- Shown to be independent of axial position.
Classification of Flow Conditioners
Flow conditioners may be grouped into three general classes based on their ability to correct the mean velocity profile, bulk swirl, and turbulence structure.
The first class of conditioners is designed to primarily counteract swirl by splitting up the flow into a number of parallel conduits. This class of conditioners includes uniform tube bundles.
The second class of conditioners is designed to generate an axisymmetric velocity profile distribution by subjecting the flow to a single or a series of perforated grids or plates. Use of the blockage factor or porosity of the flow conditioner redistributes the profile.
The third class of conditioners is designed to generate a pseudo-fully developed velocity profile distribution through porosity of the conditioner and the generation of a turbulence structure. Varying the radial porosity distribution generates the turbulence structure.
All flow conditioners may be grouped into three general classes based on their mechanical design: tube bundles, vanes/screens, and perforated plates.
In the fall of 1996, Savant Measurement Corporation proposed a research project to the Southwest Research Institute aimed at developing a compact, multi-tube orifice flowmeter/header installation configuration. At that time, a series of sliding flow conditioner tests performed in a 10-inch diameter orifice meter tube with an upstream length of A' = 17D installed downstream of a tee had been completed, and a report containing the test results had been published.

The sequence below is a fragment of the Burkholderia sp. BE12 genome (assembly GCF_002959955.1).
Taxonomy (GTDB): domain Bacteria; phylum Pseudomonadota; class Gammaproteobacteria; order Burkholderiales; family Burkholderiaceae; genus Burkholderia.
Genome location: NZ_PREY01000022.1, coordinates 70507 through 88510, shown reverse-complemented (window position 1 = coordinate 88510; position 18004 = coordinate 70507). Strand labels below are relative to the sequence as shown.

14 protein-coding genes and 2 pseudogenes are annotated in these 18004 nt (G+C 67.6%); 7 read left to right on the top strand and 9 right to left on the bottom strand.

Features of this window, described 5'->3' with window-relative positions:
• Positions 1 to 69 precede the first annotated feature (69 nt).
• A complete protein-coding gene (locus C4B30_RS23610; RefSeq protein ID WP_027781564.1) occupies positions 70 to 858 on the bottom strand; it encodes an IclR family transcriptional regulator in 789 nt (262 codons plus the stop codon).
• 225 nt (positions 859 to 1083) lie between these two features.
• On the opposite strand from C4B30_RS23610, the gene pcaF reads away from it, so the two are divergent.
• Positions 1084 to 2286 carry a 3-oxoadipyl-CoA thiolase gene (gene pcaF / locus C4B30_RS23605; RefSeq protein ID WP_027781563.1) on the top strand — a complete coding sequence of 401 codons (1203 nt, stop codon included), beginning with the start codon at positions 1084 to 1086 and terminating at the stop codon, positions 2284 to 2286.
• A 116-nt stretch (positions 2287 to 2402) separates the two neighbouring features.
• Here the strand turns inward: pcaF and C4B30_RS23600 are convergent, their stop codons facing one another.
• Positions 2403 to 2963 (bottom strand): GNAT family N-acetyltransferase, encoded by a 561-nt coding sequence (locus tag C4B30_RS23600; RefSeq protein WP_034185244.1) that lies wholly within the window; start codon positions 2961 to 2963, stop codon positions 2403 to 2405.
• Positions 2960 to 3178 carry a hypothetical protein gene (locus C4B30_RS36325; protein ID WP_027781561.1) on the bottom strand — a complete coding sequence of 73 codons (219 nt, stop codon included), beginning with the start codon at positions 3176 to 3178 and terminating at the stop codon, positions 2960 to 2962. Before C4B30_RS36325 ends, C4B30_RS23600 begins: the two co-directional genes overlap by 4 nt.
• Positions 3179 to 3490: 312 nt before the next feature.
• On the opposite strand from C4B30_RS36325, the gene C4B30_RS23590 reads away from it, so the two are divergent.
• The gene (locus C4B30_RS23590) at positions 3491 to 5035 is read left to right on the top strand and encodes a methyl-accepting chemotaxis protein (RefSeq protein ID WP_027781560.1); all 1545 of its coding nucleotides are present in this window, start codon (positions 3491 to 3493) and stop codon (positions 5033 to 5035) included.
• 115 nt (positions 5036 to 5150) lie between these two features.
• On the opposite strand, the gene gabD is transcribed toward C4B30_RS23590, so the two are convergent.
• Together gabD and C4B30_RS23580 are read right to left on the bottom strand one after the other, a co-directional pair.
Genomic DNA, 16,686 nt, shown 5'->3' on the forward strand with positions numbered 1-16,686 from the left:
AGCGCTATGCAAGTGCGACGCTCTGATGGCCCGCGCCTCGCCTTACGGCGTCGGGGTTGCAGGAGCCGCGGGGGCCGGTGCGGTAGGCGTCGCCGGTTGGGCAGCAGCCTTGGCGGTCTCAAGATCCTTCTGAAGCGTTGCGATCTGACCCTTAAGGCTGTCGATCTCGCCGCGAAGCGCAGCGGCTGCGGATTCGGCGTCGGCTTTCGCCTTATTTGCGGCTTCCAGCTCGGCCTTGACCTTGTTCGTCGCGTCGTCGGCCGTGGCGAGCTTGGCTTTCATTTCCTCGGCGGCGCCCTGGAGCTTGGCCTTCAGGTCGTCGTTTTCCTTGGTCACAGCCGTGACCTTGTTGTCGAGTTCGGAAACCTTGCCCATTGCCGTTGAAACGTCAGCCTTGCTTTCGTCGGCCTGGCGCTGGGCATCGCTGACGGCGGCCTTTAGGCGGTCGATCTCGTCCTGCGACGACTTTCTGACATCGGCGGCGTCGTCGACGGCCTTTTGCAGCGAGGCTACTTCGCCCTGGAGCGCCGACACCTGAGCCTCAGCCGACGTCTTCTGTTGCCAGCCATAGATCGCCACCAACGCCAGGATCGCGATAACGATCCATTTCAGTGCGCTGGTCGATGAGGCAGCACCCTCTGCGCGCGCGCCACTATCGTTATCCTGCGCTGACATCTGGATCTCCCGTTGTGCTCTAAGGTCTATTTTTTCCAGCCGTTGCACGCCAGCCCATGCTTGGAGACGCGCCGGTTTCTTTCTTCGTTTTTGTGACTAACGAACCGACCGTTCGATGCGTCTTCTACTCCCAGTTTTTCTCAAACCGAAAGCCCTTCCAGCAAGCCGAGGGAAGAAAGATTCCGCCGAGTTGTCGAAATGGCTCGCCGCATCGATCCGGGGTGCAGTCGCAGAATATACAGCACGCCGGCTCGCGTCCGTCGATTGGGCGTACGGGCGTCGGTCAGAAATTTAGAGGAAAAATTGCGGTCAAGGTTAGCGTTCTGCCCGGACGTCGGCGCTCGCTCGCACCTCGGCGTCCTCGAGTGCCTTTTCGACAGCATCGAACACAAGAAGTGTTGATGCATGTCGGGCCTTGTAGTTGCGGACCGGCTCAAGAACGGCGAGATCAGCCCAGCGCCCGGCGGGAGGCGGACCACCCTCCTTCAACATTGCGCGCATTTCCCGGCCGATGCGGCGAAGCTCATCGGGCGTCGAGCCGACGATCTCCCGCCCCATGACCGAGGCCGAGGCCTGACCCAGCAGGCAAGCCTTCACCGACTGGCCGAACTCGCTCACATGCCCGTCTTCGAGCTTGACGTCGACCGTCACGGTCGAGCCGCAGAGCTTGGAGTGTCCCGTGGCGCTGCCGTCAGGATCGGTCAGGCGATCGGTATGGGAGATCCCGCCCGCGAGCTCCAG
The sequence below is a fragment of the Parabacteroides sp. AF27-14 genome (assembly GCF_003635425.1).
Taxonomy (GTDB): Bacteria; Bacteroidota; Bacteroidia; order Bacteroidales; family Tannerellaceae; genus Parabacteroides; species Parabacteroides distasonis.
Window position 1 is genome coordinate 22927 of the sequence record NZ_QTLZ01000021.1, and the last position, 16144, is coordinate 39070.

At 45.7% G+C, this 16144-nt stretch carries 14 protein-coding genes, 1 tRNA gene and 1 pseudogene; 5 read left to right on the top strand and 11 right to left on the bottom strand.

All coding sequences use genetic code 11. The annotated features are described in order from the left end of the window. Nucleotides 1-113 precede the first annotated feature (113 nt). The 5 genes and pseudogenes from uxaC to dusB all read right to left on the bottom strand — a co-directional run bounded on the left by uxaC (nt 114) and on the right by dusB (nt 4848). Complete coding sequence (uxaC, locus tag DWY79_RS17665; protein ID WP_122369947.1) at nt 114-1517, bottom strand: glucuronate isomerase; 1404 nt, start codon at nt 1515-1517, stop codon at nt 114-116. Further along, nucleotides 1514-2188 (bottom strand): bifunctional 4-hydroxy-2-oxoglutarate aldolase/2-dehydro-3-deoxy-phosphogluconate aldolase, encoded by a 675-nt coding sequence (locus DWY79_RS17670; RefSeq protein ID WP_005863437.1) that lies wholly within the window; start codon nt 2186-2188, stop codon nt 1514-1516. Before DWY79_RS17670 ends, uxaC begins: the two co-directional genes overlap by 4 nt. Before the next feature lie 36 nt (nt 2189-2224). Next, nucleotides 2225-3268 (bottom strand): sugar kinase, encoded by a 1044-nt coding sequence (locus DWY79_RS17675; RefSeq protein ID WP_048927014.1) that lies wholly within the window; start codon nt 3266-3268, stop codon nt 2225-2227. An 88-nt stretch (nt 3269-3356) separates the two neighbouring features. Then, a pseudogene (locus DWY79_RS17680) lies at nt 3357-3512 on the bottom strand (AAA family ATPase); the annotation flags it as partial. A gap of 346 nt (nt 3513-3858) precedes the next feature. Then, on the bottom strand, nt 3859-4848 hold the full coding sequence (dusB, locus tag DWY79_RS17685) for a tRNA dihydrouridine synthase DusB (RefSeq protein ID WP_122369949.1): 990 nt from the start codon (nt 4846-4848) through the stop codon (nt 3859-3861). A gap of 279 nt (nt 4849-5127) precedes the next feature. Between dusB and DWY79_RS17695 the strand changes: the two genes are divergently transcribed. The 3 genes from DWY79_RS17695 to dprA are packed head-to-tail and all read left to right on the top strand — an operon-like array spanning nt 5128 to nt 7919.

Ultrasonic Meters and Turbine Meters
Ultrasonic meter technology is relatively new to fiscal applications. In the author's opinion, this technology shows tremendous potential for performance equal to or better than most "world class" calibration laboratories.
The ISO standard for turbine meters requires passing a rigorous series of perturbation experiments to ensure compliance with the standard.
Designing and operating an accurate flowmeter application requires understanding the fluid's physical properties. Understanding the physical principles upon which the selected inferential flowmeter is based and comprehending its sensitivities to physical and process conditions are critical. Designing and operating an accurate fiscal metering facility requires compliance with the Law of Similarity.
Isolating flow conditioners ensures the flow field the inferential meter sees closely approximates the laboratory conditions. This minimizes the sensitivity to the dynamic similarity issues, which is part of the dynamic traceability.
As stated earlier, the role of flow conditioning is to ensure that the real world environment closely resembles the laboratory environment for proper performance of inferential flowmeters.
CLASSIFICATION OF FLOWMETERS
- Sonic Nozzle
- Subsonic Nozzle
This article originally appeared in the 09/01/2004 issue of Environmental Protection.
James E. Gallagher, PE, is president and chief executive officer of Savant Measurement Corp. in Kingwood, Texas. He is a degreed civil engineer and is recognized as a worldwide expert in the field of flow measurement. Gallagher has received numerous international and domestic awards for his work in this field. He can be reached by telephone at (281) 360.6594.